Fuel prices beat a slight retreat

April 17, 2012

Average U.S. fuel prices dropped this week, with diesel dipping the most by just over 2 cents a gallon. However, analysis by the Energy Information Administration (EIA) indicates that fuel prices should stay relatively high for the next several months at least.

The U.S. average for diesel dropped to $4.127 per gallon this week from $4.148 per gallon last week, with the largest dip occurring in the Midwest – a 3.4 cent decline to$4.021 per gallon. The Gulf Coast experienced a 2.5 cent decrease to $4.038 per gallon, with California and West Coast both experiencing a 2.2 cent dip to $4.418 and $4.389 per gallon, respectively.

Right now, diesel fuel costs are almost equal to the level experienced at the same time last year, with prices only 2.2 cents higher per gallon during the same week in 2011.

U.S. average gasoline prices also took a slight dive of 1.7 cents to $3.922 per gallon, meaning that prices are now 7.8 cents per gallon higher this week compared to the same period in 2011.

Gasoline prices increased in the New England and Rocky Mountains – by 2.2 cents and 1.3 cents per gallon, respectively – why declining in every other U.S. region, EIA noted. Prices fell the most in the lower Atlantic region (3.6 cents to $3.889 per gallon) the West Coast (3.2 cents to $4.171 per gallon) and the East Coast overall (2.1 cents to $3.928 per gallon).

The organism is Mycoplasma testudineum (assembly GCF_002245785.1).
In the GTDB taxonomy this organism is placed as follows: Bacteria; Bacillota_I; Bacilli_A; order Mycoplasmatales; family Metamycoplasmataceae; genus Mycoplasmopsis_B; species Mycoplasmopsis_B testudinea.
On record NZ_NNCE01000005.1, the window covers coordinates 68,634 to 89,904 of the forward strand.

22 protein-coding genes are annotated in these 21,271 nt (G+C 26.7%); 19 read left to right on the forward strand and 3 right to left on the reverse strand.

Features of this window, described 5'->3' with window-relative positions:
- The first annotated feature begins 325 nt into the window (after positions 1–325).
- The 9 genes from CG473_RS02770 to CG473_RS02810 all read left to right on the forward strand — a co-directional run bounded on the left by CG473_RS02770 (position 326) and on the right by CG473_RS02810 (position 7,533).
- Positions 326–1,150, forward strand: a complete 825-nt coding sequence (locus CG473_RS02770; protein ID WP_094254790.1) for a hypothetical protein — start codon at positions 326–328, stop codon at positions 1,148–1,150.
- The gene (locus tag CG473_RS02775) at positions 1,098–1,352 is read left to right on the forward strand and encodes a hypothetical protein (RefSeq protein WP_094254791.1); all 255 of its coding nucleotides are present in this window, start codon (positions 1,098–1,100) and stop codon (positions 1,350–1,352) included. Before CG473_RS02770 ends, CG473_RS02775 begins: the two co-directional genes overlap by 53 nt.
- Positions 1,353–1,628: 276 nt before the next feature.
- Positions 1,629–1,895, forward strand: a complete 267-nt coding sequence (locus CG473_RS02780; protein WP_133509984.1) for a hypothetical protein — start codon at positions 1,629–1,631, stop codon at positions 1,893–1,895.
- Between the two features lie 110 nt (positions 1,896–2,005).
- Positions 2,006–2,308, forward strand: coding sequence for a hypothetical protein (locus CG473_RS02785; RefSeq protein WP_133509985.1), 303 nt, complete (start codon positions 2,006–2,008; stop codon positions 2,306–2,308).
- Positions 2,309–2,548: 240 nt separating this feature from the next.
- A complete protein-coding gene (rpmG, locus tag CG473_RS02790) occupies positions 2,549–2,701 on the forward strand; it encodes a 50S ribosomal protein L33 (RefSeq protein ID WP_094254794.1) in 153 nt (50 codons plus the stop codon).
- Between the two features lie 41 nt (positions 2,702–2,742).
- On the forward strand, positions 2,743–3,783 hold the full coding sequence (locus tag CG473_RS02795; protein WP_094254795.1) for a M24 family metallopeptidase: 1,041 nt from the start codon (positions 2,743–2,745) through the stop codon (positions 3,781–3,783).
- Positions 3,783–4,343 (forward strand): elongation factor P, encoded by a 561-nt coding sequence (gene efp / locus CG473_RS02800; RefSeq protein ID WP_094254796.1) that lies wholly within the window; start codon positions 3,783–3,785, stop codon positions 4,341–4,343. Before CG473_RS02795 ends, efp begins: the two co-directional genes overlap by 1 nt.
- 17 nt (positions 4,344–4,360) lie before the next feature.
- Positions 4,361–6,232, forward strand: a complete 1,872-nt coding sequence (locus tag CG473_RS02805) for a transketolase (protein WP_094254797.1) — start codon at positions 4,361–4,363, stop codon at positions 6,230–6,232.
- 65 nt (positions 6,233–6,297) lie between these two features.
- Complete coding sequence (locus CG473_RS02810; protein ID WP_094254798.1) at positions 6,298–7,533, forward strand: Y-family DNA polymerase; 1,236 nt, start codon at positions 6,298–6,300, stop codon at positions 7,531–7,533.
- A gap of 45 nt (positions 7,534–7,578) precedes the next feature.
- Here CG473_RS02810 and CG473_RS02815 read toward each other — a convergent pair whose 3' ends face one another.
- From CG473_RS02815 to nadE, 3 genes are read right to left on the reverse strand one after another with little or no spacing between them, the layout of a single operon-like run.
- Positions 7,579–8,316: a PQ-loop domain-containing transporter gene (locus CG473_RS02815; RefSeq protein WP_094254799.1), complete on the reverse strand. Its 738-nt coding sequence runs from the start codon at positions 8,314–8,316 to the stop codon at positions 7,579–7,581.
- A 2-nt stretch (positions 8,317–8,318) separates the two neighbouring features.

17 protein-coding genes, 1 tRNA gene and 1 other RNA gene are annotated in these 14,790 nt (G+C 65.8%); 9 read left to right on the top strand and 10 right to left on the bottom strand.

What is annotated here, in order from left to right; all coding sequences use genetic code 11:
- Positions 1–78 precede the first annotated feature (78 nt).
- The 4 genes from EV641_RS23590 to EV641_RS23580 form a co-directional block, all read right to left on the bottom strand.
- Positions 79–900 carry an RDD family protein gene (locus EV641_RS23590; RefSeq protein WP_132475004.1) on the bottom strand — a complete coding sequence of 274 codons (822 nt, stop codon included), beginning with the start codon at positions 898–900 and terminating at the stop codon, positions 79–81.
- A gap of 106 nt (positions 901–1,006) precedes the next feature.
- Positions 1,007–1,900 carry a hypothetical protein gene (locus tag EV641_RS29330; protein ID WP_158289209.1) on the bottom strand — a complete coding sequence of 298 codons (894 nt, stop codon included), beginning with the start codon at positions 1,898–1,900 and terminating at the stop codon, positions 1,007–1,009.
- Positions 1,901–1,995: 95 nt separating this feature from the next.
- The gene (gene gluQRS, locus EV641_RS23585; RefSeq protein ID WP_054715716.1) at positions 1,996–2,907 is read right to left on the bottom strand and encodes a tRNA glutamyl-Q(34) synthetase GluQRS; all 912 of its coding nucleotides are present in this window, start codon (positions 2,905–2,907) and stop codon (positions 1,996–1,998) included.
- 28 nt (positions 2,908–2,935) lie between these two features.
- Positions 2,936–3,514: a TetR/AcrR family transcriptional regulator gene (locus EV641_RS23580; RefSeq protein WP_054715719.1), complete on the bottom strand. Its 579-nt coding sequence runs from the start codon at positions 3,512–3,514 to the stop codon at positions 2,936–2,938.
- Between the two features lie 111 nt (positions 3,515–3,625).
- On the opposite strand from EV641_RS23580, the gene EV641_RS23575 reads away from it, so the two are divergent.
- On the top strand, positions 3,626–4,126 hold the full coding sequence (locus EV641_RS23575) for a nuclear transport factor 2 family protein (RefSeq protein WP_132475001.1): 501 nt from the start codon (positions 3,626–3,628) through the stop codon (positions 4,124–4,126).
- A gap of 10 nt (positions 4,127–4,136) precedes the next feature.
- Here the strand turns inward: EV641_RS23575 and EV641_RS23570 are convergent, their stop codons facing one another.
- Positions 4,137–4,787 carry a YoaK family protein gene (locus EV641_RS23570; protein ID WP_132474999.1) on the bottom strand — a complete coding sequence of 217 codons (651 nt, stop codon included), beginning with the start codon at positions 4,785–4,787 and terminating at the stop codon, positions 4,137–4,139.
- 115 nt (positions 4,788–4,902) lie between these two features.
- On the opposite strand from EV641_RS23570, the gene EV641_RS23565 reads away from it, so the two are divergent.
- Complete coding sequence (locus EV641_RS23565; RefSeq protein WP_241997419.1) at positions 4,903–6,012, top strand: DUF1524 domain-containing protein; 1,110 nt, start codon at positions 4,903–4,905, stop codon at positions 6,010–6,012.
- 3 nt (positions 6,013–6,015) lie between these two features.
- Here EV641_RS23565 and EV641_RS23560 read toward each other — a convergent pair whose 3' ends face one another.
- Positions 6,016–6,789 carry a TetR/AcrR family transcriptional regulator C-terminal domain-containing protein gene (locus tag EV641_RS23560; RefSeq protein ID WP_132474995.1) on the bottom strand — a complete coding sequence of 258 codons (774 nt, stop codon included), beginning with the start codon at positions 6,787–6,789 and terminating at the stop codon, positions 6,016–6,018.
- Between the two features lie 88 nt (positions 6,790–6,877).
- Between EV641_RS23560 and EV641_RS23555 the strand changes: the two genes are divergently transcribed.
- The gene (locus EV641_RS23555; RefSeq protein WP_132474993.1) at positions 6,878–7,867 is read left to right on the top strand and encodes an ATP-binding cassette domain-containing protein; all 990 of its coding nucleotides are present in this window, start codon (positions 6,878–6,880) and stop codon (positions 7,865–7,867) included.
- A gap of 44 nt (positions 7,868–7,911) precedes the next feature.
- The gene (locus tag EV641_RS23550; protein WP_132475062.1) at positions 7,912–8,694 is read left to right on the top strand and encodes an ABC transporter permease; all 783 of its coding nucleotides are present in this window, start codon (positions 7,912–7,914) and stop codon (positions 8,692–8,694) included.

Despite a downward revision in the agency’s forward-looking estimate for global oil prices, EIA still expects fuel prices – especially for gasoline – to increase, peaking next month in May.

The agency lowered 2012 forecast for the average U.S. refiner acquisition cost of crude oil by $2 to $112 per barrel. However, that’s still $10 per barrel higher than last year’s average price, the agency stressed.

By contrast, during the April-through-September “summer driving season” in the U.S. this year, regular gasoline retail prices are forecast to average about $3.95 per gallon – peaking in May at a monthly average price of $4.01 per gallon, EIA noted. The agency added that it regular gasoline retail prices to average $3.81 per gallon in 2012 and $3.73 per gallon in 2013, compared with $3.53 per gallon in 2011.

As a result, based on its projected increase in gasoline prices this year, EIA said that vehicle fueling costs for the average U.S. household will be about $250 higher in 2012 than they were in 2011.

The agency added that projected consumption of distillate fuel – which includes diesel fuel and heating oil – should average 3.85 million barrels per day this summer, up 2.3% from the same period in 2011; growth buoyed by continued strength in manufacturing output and foreign trade. 

About the Author

Sean Kilcarr

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